In reviewing a severance or separation agreement, employees and their attorneys should look for the following issues, and negotiate these terms in the employee's favor. Please read our separate article on negotiating separation agreements for employers1. Receipt of All Owed MoneyBecause the employee will likely be signing off receipt of all wages, business expenses and, if applicable, paid time off (PTO), the employee should ensure that these payments have been made before signing the agreement.2. ConsiderationMake sure the employee is getting more than already bargained for. The employee may have already signed an employment agreement or be subject to a company policy under which he is entitled to receive a severance payment. Reference and compare any prior agreements or policies with the current agreement. You can use this information to increase any payment to the employee pursuant to the severance agreement.The employer may want the severance agreement for reasons other than a wrongful termination claim. You may be able to negotiate more money from the employer in certain situations, such as where the company raising venture financing or entering into an M&'A transaction (and wants to look more attractive to investors and avoid problems in the diligence process); where the company forgot to have the employee sign an inventions assignment agreement at the beginning of the employment; or where the employment agreement contains a "single trigger" provision providing the employee with certain benefits upon a change in control.3. Equity Vesting If the employee has been compensated with equity (such as common or restricted stock), the equity usually vests over several years subject to continued employment. Negotiate accelerated vesting as part of the agreement.Employees at newer companies should also request anti-dilution protections. However, note that these are not usually granted.4. Deferred Payments (409A Exemptions)Highly-paid executives may receive severance payments in a deferred compensation plan. Where settlement payments are to be paid in a future taxable year, the payments may be subject to Section 409A of the Internal Revenue Code.  Such payments can be subject to a 20% tax paid by the employee. Structured correctly, the payments can be exempted from the code and save the employee significant tax liability.However, most severance payments can meet at least one of two exemptions from Section 409A: the (1) short-term deferral, and (2) separation pay plan.Under the short-term deferral exemption, deferred payments are not subject to 409A where payments are made within the short-term deferral period. Under the regulations, the short-term deferral period ends on the later of the 15th day of the third month following the end of the employee's first taxable year in which the right to the payment is no longer subject to a substantial risk of forfeiture or the 15th day of the third month following the end of the employer's first taxable year in which the right to the payment is no longer subject to a substantial risk of forfeiture.Under the separation pay plan exemption (or the 2x2 Rule), deferred payments are exempt from 409A where the employee was subject to an involuntary termination (including certain terminations for "good reason") or a voluntary termination during the 409A "window period" and the separation pay meets the following requirements:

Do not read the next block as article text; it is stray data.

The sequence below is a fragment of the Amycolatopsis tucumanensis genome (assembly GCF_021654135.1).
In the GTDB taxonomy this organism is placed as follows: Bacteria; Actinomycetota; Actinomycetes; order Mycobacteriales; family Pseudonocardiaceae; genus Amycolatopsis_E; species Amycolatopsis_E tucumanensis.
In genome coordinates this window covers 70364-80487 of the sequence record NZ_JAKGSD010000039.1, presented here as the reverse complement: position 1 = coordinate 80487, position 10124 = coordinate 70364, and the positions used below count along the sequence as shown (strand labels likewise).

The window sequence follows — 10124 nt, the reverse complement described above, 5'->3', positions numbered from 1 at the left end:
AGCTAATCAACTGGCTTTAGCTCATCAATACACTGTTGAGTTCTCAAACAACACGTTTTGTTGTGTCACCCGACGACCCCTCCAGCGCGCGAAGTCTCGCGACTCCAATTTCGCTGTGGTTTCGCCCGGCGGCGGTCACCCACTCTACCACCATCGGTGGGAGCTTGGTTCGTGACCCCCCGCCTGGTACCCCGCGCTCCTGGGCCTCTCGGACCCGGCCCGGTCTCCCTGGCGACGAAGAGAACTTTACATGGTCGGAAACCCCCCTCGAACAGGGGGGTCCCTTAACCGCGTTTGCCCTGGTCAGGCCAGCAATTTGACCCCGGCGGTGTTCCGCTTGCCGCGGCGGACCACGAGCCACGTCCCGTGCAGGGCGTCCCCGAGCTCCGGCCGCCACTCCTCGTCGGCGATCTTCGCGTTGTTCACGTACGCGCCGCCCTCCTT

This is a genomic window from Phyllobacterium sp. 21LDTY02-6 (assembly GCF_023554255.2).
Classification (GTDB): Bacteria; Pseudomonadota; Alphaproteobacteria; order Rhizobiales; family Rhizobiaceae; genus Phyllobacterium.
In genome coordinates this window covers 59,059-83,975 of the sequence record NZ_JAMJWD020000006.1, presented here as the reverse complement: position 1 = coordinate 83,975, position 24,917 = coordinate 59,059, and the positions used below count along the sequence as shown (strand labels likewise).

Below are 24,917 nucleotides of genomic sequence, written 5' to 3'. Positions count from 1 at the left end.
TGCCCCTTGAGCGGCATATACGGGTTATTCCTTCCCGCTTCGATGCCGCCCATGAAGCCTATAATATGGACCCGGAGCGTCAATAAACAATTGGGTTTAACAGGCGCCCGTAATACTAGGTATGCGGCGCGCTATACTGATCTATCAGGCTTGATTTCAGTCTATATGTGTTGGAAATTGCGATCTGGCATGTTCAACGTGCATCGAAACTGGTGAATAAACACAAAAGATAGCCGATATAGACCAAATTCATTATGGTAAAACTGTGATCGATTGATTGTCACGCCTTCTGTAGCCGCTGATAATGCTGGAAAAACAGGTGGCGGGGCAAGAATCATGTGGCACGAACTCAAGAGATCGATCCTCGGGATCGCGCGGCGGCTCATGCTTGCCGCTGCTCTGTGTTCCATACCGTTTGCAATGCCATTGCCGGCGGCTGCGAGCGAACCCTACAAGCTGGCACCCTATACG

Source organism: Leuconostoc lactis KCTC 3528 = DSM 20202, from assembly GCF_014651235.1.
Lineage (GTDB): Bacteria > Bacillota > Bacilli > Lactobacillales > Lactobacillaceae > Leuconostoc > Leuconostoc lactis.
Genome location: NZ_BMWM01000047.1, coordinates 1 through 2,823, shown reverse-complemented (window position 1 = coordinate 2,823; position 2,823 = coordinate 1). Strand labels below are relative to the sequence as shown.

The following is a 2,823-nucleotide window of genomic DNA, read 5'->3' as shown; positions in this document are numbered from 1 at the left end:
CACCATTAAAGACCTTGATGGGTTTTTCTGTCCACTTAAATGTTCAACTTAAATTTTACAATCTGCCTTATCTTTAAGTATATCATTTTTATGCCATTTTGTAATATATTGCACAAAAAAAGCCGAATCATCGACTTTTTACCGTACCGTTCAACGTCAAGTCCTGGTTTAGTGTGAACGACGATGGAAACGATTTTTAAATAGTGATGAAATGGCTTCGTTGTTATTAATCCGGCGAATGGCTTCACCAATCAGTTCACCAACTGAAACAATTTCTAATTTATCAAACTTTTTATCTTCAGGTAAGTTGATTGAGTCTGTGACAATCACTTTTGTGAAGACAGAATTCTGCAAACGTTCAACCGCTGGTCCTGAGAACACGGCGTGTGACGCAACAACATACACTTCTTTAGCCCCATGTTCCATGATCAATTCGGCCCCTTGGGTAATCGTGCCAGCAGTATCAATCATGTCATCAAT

The following severance benefits are not deferred compensation under Section 409A as long as they are provided for a "limited period of time," which generally means two to three years: (1) continued health insurance during the COBRA continuation period; (2) reimbursement of business expenses or moving expenses; (3) de minimus amounts; (4) reimbursement of medical expenses that are otherwise deductible under IRS Code Section 213.5. Mutual TermsMany severance agreements require the employee to release all claims against the employer, but do not require the employer to release claims against the employee. Make sure the release language is mutual.Similarly, any non-disparagement language should be reciprocal. For example, the parties can agree that the employer will provide a letter of recommendation before the employee leaves, and agree on the content of the employer's response to any future reference call.6. Limit the ReleaseNegotiate to limit the claims that you release. Severance agreements typically include a release of wage, discrimination, and retaliation claims, which are standard.However, you should always carve out the right to indemnification against claims from a third party. You may also want to carve out the following types of claims and entitlements: disputes over company plans, including restricted shares, stock options, or accrued and vested pension benefits. A release should never include claims arising after the settlement agreement is executed..7. Restrictive CovenantsIf the employee is already bound by a non-compete or a non-solicit agreement (e.g., in an employment contract or other document), the severance agreement should not expand on those restrictions.If the employee has not previously signed any restrictive covenant, the employee should limit the scope and time of any new restrictions in the severance agreement.8. Proprietary and Confidential InformationWork to carve-out any documents or information that you think you may need. Carve out the employee's immediate family members from any clause requiring the separation agreement to be kept confidential.9. Ongoing ObligationsThe separation agreement may include language requiring the employee to assist with ongoing matters, even after the employee's employment has terminated. Make sure this is acceptable to the employee and consider including language limiting the number of hours per week that the employee can be called upon to do work.____________________________________________________________________________ Check your state's law to determine whether vacation must be paid out upon termination, or whether employees forfeit vacation time. California law may allow the employee to recover equity, bonuses and commissions that would have been received but for a wrongful termination. DLSE v. Transpacific Transportation Company, 88 Cal.App.3d 823, 830 (1979) (upholding order requiring employer to pay bonus to employees terminated a few weeks prior to the date the bonus would have been due if they had remained employed because "the law does not support a forfeiture where the employees were terminated through no fault of their own after having substantially performed the services entitling them to a bonus"); Kelly v. Stamps.com Inc., 38 Cal. Rptr. 3d 240, 252 (2005) ("should the plaintiff establish that she was unlawfully terminated, she could assert that that termination excused fulfillment of the condition of [continued employment], and rendered the bonus payable upon termination"); Newberger v. Rifkind, 28 Cal. App. 3d 1070 (1972) (holding that employees provided sufficient consideration for options through their continued employment, even though the owner of the company died before the five-year options vested). This section only serves to bring attention to the issues surrounding Section 409A. There are almost 400 pages of Treasury Regulations, and the separation agreement should be analyzed on a case by case basis.See Treasury Regulation Section 1.409A-1(b)(4)(i)(A). For companies with a calendar year, you can use March 15th as the deadline. For companies following a fiscal year, using March 15th is a conservative approach. For example, if the fiscal year ends on June 30, the short-term deferral period would not end until September 15. Sample language for the agreement is as follows:All payments described in Paragraph __ of the Agreement shall be paid to Executive, to the extent earned, no later than the last day of the "applicable 2-1/2 month period", as such term is defined in Treasury Regulation Section 1.409A-1(b)(4)(i)(A) with respect to such payment's treatment as a "short-term deferral" for purposes of Section 409A. Note that broad non-disparagement agreements may violate the employee's rights under Section 7 of the National Labor Relations Act (NLRA), which protects employees' rights to "engage in other concerted activities for the purpose of collective bargaining or other mutual aid or protection." For example, the National Labor Relations Board (NLRB) struck down a non-disparagement clause that limited an employee's right to criticize the employer and its products. See Quicken Loans, Inc. &' Lydia E. Garza, an Individual, Case No. 28-CA-75857, 2013 WL 100863 (Jan. 8, 2013).